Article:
Under these anti-Ahmadi laws of Pakistan, Ahmadi Muslims risk facing a three-year prison sentence for self-identifying as Muslim, reading the Quran, printing its verses in their periodicals, reciting the Islamic Creed (Kalima), identifying their place of worship as a Mosque, saying the Adhan (Muslim call to prayer), etc. Hundreds of Ahmadi Muslims (including three of my own uncles) have been thrown in jails, besides rapists and murderers, for their crime of professing the Islamic faith.
Take the case of 81-year-old Ahmadi Muslim bookseller Shakoor Bhai, who sits in a high-security prison on an eight-year sentence for selling books that had verses of the Quran in them. The state considered this crime so serious, it handed down an extra three years of jail under Pakistan’s anti-terrorism laws. Who says counter-terrorism isn’t effective in Pakistan?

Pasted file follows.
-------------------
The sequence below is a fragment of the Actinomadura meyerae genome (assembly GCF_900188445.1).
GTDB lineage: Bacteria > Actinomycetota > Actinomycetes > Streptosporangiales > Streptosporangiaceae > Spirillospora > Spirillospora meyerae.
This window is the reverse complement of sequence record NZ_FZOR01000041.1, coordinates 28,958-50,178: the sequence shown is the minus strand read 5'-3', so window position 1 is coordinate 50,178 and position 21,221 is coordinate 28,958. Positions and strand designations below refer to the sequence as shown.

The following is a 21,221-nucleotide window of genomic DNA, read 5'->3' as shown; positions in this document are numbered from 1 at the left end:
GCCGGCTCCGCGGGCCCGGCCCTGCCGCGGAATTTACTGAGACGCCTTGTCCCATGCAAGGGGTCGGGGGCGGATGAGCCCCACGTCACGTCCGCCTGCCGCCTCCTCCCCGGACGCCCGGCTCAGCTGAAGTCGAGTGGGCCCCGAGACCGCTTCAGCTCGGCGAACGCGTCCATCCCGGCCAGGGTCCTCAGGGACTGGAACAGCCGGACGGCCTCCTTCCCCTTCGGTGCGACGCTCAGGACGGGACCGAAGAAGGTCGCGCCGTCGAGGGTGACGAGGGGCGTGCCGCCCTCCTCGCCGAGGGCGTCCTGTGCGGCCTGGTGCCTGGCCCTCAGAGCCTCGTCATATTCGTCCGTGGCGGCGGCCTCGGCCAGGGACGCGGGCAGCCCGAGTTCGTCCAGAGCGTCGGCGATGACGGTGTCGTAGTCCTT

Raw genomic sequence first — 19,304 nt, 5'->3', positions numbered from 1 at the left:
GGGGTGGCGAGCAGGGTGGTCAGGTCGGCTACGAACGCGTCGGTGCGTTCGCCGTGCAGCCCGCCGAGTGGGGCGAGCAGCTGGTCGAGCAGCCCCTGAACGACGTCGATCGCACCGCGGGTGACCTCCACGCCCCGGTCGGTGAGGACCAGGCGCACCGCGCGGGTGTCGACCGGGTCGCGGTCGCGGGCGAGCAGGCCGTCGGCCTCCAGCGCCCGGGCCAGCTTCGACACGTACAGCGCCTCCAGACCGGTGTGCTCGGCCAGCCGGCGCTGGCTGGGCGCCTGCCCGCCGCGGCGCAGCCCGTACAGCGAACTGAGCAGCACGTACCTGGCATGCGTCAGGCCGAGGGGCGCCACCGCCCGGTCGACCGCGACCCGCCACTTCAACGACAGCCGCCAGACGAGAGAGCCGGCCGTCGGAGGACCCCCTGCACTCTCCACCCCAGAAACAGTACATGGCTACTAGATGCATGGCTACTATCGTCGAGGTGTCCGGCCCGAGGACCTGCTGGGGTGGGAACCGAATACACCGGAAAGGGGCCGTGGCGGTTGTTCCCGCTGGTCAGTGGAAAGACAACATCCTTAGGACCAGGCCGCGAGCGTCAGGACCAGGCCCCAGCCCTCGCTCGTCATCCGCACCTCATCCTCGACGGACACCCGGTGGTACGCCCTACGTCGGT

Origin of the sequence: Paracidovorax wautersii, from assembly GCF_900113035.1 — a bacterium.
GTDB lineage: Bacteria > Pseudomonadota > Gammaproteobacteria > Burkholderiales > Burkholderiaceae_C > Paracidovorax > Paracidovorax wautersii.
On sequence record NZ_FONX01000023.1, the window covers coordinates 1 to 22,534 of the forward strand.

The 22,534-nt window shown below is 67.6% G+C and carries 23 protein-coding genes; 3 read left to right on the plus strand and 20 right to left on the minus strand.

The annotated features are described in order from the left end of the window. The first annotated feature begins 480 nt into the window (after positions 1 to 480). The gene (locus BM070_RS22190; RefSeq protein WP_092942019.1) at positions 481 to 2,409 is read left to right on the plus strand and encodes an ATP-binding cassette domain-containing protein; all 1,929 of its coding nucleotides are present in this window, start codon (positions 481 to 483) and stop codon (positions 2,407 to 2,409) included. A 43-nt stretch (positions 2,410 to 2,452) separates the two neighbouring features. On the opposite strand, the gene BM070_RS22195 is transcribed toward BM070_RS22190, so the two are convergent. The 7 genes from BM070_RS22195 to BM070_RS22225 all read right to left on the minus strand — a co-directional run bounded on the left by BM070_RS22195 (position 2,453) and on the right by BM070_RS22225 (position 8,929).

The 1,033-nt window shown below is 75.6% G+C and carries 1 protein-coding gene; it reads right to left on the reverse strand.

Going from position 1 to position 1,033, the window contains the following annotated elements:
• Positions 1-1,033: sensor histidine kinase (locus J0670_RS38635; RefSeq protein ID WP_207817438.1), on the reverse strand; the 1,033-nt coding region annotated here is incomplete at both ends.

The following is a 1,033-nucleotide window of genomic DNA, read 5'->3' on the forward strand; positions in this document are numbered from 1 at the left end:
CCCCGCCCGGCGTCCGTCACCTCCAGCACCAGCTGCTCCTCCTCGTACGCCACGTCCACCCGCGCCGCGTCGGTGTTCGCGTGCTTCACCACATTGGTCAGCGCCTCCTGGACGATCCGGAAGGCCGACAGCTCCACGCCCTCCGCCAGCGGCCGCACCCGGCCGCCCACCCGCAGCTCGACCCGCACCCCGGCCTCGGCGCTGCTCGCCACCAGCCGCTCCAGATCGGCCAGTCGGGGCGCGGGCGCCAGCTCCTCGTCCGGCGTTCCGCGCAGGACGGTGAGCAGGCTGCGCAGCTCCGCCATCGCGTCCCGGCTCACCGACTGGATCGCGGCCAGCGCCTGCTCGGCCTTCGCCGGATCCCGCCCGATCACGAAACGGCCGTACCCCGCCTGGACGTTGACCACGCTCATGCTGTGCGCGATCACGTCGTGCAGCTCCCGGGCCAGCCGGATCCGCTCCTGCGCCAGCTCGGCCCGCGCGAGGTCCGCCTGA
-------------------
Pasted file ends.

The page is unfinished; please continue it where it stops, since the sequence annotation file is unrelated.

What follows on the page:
Another elderly Ahmadi, a distant uncle, is currently in jail on a similar charge, with no end in sight to his agony. Then, just a few months back, Pakistan’s ‘Counter Terrorism Force’ raided the national headquarters of the Ahmadiyya Muslim Community in the city of Rabwah, and arrested Ahmadi Muslims for “excessive use of Quran, Hadith and Islamic terminology,” all acts that are punishable in the eyes of the State. The fact that the State appointed its ‘Counter Terrorism Force’ to carry out this operation adds an extra layer of absurdity to an already absurd situation. The U.S. State department condemned this raid. Pakistan has a special registry for its Ahmadi citizens. Every Pakistani who applies for a passport or an ID card has to sign a form insulting the Founder of the Ahmadiyya Muslim Community. Ahmadi Muslims remain disenfranchised, unable to vote in Pakistan. As a result, they have zero political representation.
Ahmadis have also been denied the right to assembly. For the last four decades, successive governments have rejected their demand to hold an annual peace convention - the Jalsa Salana - in the city of Rabwah. Ironically, hate rallies across the country continue to take place with impunity.